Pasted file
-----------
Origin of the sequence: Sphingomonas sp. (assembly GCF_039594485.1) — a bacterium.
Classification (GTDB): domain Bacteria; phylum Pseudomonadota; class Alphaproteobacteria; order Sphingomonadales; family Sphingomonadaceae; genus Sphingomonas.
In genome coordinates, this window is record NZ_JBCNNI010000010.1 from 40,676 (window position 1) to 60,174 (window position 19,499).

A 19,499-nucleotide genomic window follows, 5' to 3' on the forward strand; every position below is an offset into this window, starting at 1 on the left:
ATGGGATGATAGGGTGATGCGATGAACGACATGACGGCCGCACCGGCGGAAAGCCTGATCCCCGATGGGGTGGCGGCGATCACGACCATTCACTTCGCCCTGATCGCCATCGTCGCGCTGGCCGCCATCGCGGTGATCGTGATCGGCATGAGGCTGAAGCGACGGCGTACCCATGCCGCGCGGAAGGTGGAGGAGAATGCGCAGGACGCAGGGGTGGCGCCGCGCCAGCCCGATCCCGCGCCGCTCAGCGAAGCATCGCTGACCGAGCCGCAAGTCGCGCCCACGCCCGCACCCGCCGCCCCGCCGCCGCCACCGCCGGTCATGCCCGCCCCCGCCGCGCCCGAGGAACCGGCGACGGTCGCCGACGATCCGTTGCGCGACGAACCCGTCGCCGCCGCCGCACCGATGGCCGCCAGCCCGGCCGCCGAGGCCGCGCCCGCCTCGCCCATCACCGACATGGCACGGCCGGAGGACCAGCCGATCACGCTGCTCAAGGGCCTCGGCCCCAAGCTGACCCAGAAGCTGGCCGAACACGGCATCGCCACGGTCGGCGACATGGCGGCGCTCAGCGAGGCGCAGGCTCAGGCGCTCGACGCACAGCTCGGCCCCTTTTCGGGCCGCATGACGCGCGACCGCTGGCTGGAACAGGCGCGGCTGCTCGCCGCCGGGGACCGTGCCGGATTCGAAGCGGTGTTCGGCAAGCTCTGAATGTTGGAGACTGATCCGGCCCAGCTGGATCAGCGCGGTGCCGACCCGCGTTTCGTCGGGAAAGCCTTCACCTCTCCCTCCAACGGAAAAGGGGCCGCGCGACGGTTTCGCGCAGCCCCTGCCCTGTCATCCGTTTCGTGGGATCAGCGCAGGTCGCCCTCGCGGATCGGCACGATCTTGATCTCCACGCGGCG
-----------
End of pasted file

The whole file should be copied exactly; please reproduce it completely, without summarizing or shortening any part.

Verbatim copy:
Origin of the sequence: Sphingomonas sp. (assembly GCF_039594485.1) — a bacterium.
Classification (GTDB): domain Bacteria; phylum Pseudomonadota; class Alphaproteobacteria; order Sphingomonadales; family Sphingomonadaceae; genus Sphingomonas.
In genome coordinates, this window is record NZ_JBCNNI010000010.1 from 40,676 (window position 1) to 60,174 (window position 19,499).

A 19,499-nucleotide genomic window follows, 5' to 3' on the forward strand; every position below is an offset into this window, starting at 1 on the left:
ATGGGATGATAGGGTGATGCGATGAACGACATGACGGCCGCACCGGCGGAAAGCCTGATCCCCGATGGGGTGGCGGCGATCACGACCATTCACTTCGCCCTGATCGCCATCGTCGCGCTGGCCGCCATCGCGGTGATCGTGATCGGCATGAGGCTGAAGCGACGGCGTACCCATGCCGCGCGGAAGGTGGAGGAGAATGCGCAGGACGCAGGGGTGGCGCCGCGCCAGCCCGATCCCGCGCCGCTCAGCGAAGCATCGCTGACCGAGCCGCAAGTCGCGCCCACGCCCGCACCCGCCGCCCCGCCGCCGCCACCGCCGGTCATGCCCGCCCCCGCCGCGCCCGAGGAACCGGCGACGGTCGCCGACGATCCGTTGCGCGACGAACCCGTCGCCGCCGCCGCACCGATGGCCGCCAGCCCGGCCGCCGAGGCCGCGCCCGCCTCGCCCATCACCGACATGGCACGGCCGGAGGACCAGCCGATCACGCTGCTCAAGGGCCTCGGCCCCAAGCTGACCCAGAAGCTGGCCGAACACGGCATCGCCACGGTCGGCGACATGGCGGCGCTCAGCGAGGCGCAGGCTCAGGCGCTCGACGCACAGCTCGGCCCCTTTTCGGGCCGCATGACGCGCGACCGCTGGCTGGAACAGGCGCGGCTGCTCGCCGCCGGGGACCGTGCCGGATTCGAAGCGGTGTTCGGCAAGCTCTGAATGTTGGAGACTGATCCGGCCCAGCTGGATCAGCGCGGTGCCGACCCGCGTTTCGTCGGGAAAGCCTTCACCTCTCCCTCCAACGGAAAAGGGGCCGCGCGACGGTTTCGCGCAGCCCCTGCCCTGTCATCCGTTTCGTGGGATCAGCGCAGGTCGCCCTCGCGGATCGGCACGATCTTGATCTCCACGCGGCG